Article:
Let’s shelve for the moment the merits or the demerits of Mr. Dershowitz’s argument. What I want to focus on now is Dennis Prager’s response in “Dissecting Dershowitz” in the Jewish World Review, January 6, 2009. It’s short and sweet.
In essence, Mr. Prager criticizes Mr. Dershowitz for suffering from cognitive dissonance, an uncomfortable feeling caused by holding two contradictory ideas at once. What makes Mr. Prager’s argument all the more compelling is he seems to agree with Mr. Dershowitz on all the major points. Then he poses the question, “Why on earth, Alan, would you want to continue as a member of the Left when the Left’s position on such an important (to you) issue is equivalent to that held by the UN, which you yourself have characterized time and again as verging on moral idiocy? Wouldn’t it make more sense under the circumstances to switch sides and join the right wing or the conservative party? The Christian right in particular,” concludes Mr. Prager, “all believers in Judeo-Christian values, are the most stalwart supporters of Israel. Wouldn’t you be more comfortable in their midst?”
Thus stands the challenge. “Put your money where your mouth is, Alan, or shut up,” Mr. Prager is saying, in effect. And it appears that he has presented Mr. Dershowitz with a foolproof argument. The fact that it isn’t so, that Thomistic or Aristotelian logic doesn’t apply to cases like that, that Mr. Dershowitz’s options aren’t as clear-cut as Mr. Prager would have us believe, is a most significant thing indeed. I believe Mr. Prager is aware of the fact, or at least suspects that ‘tis so (and so, too, does Mr. Dershowitz), which is why he issued his challenge in the first place, knowing full well that it couldn’t be met. And so this debate, I predict, will peter out; don’t expect Mr. Dershowitz to respond.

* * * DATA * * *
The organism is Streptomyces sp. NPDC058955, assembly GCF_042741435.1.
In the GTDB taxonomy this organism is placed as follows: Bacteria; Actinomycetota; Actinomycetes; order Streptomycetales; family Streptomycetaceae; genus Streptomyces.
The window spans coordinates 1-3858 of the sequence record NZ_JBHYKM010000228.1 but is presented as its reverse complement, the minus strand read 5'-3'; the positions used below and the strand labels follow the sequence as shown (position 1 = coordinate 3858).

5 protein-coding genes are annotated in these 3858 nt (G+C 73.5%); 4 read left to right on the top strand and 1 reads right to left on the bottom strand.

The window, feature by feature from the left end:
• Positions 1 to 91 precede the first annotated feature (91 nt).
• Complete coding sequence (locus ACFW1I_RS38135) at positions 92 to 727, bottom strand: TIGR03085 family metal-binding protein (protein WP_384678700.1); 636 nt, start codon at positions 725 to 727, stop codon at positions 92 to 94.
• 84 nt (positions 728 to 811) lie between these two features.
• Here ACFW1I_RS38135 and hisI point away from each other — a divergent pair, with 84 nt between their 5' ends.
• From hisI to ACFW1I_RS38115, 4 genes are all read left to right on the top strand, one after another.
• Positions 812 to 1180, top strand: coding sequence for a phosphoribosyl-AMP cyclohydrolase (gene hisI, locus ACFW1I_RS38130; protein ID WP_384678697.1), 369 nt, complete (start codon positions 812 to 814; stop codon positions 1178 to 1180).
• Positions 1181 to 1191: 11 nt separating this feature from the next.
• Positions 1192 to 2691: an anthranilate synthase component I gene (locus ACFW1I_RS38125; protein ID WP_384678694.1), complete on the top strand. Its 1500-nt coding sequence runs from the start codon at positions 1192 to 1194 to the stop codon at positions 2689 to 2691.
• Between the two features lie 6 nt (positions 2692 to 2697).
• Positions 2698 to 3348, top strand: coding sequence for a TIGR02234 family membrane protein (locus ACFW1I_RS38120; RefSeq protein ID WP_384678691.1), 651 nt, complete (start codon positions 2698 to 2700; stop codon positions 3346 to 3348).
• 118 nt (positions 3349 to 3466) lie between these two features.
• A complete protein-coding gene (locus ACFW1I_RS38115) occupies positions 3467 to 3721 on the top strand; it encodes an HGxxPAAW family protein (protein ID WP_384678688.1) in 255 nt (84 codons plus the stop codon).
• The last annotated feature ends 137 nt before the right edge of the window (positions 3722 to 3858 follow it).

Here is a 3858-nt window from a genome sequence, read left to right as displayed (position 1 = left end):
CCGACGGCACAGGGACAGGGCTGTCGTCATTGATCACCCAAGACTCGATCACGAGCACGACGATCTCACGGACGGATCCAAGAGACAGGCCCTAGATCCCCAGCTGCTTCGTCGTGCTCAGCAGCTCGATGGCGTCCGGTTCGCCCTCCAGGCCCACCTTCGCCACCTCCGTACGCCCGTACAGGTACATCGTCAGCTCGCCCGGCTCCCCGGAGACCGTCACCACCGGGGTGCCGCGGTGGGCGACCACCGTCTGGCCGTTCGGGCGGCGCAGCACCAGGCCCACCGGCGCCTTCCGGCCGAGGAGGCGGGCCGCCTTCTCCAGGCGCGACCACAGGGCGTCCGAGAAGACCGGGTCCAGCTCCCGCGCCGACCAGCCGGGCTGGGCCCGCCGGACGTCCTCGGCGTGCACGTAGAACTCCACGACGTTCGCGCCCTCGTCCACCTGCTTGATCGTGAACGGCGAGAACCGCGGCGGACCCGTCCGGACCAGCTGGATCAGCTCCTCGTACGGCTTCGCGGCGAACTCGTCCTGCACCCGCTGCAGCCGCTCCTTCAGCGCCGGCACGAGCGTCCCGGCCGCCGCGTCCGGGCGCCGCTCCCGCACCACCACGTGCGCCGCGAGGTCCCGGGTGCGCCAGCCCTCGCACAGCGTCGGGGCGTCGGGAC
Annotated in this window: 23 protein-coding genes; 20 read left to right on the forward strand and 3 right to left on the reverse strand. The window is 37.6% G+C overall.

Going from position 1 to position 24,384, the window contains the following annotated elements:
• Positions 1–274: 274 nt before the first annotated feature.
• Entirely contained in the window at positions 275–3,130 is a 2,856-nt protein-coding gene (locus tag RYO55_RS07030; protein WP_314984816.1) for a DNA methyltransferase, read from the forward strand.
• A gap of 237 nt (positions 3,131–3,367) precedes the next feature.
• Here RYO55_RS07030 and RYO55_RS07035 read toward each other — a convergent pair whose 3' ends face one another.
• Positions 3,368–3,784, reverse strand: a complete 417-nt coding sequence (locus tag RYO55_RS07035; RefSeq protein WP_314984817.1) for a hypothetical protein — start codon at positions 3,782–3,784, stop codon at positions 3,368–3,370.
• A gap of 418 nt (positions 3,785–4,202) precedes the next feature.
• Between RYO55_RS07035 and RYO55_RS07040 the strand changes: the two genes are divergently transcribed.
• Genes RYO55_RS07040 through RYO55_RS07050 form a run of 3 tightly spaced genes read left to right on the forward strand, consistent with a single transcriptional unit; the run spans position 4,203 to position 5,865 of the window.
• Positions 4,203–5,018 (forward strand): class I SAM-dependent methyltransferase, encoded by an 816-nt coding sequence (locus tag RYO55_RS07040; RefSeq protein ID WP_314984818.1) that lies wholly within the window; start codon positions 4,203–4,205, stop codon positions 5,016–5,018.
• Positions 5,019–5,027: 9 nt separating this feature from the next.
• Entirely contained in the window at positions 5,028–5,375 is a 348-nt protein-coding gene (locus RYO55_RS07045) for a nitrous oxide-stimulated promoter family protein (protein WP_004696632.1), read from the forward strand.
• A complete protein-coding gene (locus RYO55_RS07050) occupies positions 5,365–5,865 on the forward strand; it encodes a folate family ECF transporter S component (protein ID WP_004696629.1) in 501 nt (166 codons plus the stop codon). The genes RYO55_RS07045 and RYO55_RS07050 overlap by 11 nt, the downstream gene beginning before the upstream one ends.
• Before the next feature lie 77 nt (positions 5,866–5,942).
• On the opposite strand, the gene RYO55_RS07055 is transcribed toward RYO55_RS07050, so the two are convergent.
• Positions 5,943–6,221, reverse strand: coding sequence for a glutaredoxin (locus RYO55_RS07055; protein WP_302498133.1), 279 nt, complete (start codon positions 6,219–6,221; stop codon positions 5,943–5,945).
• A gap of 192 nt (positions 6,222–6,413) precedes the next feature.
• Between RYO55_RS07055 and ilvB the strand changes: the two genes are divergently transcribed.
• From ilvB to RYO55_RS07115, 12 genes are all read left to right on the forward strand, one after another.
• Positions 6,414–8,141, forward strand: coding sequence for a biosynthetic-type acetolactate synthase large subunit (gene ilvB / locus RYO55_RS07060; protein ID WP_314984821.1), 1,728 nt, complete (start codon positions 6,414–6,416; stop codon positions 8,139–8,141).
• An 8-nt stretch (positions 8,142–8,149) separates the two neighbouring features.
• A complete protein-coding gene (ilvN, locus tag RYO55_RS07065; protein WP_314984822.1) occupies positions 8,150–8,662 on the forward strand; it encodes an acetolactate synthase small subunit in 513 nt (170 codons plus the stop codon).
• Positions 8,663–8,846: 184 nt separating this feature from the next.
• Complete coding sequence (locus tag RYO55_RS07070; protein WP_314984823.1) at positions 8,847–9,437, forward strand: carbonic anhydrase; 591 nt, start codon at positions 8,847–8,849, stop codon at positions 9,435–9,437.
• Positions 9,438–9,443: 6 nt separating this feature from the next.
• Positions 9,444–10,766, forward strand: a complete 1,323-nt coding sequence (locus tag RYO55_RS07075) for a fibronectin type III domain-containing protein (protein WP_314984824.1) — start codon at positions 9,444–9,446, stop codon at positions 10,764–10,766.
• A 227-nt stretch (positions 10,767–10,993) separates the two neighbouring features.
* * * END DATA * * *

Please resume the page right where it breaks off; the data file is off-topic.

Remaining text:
Which only reinforces the point I made at the outset — what’s significant about this “debate” is what is being left out, what I believe Mr. Prager and Mr. Dershowitz both share in common and in silence. Let me be so bold as to say that the real subject matter of the Dershowitz-Prager dispute, the flesh and blood of it, if you will, is none other than the concept of the "Left” and of the "Right,” respectively. I submit further that to understand that is to understand the hidden dimensions of American politics; you’ll never be able to view the modern political landscape in the old way.
What is the Left, or the Right for that matter, you may ask. There are many traditional responses to this simple question, many of which may have satisfied in the past and which still reverberate with a semblance of truth. One thinks here, for instance, of a coalition of sorts; a group of like-minded individuals, usually of the same or similar political persuasion, mobilized around one specific issue or set of issues, with the result that they’re perceived to be speaking with one voice. Or, one could point to the exponents of the view or views thus represented; the few select individuals who seem to stand head and shoulders above the rest, and who are being looked up to as standard-bearers. Alternately, one might wish to include here even the channels (or the outlets) more or less dedicated to spreading the message, and which are commonly identified (or associated) with it.